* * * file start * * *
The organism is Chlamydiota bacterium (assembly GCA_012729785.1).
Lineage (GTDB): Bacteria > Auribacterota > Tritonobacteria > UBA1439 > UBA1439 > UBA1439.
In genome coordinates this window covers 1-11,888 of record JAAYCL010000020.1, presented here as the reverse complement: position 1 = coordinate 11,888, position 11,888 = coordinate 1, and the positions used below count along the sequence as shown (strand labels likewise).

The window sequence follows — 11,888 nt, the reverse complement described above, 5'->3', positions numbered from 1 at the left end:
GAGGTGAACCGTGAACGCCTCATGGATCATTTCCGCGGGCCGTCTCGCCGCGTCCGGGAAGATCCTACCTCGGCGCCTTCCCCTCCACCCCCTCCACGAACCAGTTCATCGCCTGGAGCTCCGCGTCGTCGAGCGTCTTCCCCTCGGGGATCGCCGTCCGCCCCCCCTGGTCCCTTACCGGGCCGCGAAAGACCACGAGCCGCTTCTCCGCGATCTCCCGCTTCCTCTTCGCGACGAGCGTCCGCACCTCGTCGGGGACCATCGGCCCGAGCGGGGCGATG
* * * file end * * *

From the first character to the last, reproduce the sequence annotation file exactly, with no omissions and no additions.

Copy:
The organism is Chlamydiota bacterium (assembly GCA_012729785.1).
Lineage (GTDB): Bacteria > Auribacterota > Tritonobacteria > UBA1439 > UBA1439 > UBA1439.
In genome coordinates this window covers 1-11,888 of record JAAYCL010000020.1, presented here as the reverse complement: position 1 = coordinate 11,888, position 11,888 = coordinate 1, and the positions used below count along the sequence as shown (strand labels likewise).

The window sequence follows — 11,888 nt, the reverse complement described above, 5'->3', positions numbered from 1 at the left end:
GAGGTGAACCGTGAACGCCTCATGGATCATTTCCGCGGGCCGTCTCGCCGCGTCCGGGAAGATCCTACCTCGGCGCCTTCCCCTCCACCCCCTCCACGAACCAGTTCATCGCCTGGAGCTCCGCGTCGTCGAGCGTCTTCCCCTCGGGGATCGCCGTCCGCCCCCCCTGGTCCCTTACCGGGCCGCGAAAGACCACGAGCCGCTTCTCCGCGATCTCCCGCTTCCTCTTCGCGACGAGCGTCCGCACCTCGTCGGGGACCATCGGCCCGAGCGGGGCGATG